Triticum durum Desf. plants were grown for 11 days in sand culture on nutrient solutions with optimum or lowered content of mineral nutrients. Thereafter, the level of mineral nutrition was increased in some portion of deficient plants. Two days before, plants were inoculated with cytokinin-producing microorganisms of the Bacillus genus. Nutrition deficiency resulted in a decrease in the rate of plant biomass accumulation, which was correlated with the level of active cytokinins in both roots and shoots. After improving the mineral nutrition of noninoculated plants, the rate of their biomass accumulation increased and, by the end of experiment, their shoot fresh weight was 1.5-fold higher than in deficient plants; however, it was still by 20% lower than in plants continuously growing at optimum mineral nutrition. Inoculation resulted in the considerable increase in the cytokinin content in shoots as compared with all other treatments. In this case, after the improvement of plant mineral nutrition, the rates of growth and relative biomass accumulation increased sharply; as a result, these plants had the highest dry and fresh weights. Thus, inoculation with cytokinin-producing bacteria was beneficial for plant growth after their transfer from deficient to sufficient mineral nutrition.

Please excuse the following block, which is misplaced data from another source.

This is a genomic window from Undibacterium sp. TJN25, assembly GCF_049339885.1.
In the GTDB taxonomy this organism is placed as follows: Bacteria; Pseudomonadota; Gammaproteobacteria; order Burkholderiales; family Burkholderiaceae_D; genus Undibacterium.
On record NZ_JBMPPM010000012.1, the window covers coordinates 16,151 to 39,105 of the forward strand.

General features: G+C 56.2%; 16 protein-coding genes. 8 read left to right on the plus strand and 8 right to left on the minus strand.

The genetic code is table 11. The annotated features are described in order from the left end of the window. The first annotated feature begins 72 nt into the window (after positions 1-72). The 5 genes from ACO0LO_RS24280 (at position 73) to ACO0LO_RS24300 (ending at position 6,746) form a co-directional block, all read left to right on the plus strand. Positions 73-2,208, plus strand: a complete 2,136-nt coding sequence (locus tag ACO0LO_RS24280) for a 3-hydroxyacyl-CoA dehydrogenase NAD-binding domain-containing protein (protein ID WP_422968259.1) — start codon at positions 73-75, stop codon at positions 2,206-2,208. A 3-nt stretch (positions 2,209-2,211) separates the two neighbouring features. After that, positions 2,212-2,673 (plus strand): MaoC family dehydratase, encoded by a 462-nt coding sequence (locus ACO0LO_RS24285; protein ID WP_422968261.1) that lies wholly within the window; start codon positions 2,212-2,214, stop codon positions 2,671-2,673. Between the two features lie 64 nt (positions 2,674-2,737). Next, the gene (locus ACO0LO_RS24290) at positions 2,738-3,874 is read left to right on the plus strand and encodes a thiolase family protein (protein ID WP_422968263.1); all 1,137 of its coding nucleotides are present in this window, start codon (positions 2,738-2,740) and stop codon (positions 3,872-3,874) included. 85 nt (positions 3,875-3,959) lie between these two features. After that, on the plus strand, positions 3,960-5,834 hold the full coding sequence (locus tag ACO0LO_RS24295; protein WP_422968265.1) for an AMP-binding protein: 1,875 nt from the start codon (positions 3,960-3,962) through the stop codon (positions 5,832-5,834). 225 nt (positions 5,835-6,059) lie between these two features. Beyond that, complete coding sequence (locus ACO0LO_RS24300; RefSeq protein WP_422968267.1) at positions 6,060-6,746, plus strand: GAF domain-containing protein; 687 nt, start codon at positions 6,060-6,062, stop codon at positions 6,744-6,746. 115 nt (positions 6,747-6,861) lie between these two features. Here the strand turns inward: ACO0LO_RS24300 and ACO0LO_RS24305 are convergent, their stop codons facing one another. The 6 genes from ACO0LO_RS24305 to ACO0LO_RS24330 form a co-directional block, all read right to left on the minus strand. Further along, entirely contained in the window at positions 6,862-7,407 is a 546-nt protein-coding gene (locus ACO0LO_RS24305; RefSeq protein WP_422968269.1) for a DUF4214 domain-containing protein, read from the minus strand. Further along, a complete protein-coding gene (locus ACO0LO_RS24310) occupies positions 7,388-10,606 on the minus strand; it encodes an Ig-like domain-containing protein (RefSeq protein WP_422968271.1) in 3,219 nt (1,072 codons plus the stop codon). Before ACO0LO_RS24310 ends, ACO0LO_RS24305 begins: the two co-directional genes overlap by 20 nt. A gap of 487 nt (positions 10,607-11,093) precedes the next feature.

Russian Journal of Plant Physiology – Springer Journals
Published: Nov 6, 2009
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